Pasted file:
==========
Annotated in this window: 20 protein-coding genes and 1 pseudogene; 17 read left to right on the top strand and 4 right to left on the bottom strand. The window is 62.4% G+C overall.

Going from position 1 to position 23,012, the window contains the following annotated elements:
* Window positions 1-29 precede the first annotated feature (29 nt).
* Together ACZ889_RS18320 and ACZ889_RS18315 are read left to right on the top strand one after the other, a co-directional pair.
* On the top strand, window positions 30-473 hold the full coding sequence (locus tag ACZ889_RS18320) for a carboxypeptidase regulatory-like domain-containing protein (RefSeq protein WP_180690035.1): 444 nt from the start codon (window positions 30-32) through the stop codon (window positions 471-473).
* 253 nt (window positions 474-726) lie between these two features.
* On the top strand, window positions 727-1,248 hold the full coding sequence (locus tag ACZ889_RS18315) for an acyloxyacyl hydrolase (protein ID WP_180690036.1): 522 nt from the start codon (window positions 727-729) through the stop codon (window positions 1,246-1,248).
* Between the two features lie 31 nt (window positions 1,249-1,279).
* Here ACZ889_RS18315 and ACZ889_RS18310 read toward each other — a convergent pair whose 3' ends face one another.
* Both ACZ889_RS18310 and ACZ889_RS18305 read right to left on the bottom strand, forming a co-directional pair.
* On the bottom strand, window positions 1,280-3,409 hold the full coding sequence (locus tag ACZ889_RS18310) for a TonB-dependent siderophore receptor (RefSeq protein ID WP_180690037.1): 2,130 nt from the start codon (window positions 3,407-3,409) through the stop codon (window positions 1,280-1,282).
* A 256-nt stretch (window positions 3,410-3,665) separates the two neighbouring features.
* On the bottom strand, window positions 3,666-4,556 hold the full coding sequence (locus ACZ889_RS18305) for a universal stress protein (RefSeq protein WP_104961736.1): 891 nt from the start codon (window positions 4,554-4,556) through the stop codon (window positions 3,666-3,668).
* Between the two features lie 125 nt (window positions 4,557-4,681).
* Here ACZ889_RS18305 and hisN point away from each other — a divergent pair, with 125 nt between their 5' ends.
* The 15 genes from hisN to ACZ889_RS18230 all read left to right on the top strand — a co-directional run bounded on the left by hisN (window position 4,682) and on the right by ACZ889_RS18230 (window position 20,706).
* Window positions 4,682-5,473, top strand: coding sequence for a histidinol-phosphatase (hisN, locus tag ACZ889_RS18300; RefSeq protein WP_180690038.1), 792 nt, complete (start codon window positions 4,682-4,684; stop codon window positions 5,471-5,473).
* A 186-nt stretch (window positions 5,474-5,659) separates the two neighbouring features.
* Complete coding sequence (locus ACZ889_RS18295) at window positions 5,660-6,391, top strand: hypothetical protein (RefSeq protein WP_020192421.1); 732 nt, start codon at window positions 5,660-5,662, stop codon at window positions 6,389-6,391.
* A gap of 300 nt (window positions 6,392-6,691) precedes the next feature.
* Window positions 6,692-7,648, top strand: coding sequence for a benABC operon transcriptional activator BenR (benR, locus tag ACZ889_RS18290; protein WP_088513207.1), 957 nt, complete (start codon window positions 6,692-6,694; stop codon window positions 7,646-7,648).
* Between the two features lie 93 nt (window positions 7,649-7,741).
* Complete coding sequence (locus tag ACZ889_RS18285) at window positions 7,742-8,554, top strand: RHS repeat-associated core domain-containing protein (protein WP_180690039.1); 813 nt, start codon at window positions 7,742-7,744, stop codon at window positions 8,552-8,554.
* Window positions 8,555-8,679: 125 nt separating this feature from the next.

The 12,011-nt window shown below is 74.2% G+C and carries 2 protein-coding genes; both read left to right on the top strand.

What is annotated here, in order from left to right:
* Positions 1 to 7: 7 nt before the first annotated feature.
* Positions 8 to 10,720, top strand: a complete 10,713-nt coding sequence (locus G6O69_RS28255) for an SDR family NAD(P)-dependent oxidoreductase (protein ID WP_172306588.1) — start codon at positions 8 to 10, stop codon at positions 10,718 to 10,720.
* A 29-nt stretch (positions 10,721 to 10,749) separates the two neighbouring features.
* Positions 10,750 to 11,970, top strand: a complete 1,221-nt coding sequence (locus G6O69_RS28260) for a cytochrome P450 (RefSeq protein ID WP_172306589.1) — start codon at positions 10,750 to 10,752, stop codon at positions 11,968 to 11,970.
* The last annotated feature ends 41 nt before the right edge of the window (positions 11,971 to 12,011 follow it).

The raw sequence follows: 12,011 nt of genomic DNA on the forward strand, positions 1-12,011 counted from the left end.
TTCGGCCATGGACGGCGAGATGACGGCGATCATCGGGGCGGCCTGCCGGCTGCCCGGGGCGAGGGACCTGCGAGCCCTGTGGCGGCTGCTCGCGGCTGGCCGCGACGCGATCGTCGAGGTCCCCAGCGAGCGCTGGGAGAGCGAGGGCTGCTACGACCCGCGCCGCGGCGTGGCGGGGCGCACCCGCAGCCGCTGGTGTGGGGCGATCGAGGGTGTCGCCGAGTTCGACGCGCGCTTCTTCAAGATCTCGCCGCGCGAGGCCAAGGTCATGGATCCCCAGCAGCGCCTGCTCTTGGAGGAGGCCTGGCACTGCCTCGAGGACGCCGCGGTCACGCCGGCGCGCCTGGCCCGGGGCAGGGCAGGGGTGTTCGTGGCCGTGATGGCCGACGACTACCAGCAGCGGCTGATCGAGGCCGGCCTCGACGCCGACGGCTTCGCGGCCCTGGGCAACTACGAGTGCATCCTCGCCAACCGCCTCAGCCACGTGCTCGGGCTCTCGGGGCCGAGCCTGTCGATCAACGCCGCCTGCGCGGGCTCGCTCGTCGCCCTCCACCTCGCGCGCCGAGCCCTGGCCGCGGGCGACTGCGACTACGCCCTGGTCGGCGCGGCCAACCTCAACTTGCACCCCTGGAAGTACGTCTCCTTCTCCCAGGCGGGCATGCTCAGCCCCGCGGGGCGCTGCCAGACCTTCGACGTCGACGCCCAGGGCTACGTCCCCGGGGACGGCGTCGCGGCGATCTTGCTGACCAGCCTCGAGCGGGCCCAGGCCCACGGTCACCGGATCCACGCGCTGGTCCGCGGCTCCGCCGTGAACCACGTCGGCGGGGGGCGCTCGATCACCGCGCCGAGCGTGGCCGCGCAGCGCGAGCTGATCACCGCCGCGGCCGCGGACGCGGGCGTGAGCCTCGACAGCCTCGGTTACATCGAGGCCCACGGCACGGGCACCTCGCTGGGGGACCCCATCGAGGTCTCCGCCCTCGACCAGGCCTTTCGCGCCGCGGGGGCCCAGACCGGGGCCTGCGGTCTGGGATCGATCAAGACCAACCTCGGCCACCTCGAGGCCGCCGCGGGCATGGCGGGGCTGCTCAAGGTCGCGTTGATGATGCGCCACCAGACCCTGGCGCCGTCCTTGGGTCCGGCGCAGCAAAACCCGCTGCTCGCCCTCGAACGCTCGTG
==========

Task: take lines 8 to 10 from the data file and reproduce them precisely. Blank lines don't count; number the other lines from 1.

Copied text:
* Between the two features lie 31 nt (window positions 1,249-1,279).
* Here ACZ889_RS18315 and ACZ889_RS18310 read toward each other — a convergent pair whose 3' ends face one another.
* Both ACZ889_RS18310 and ACZ889_RS18305 read right to left on the bottom strand, forming a co-directional pair.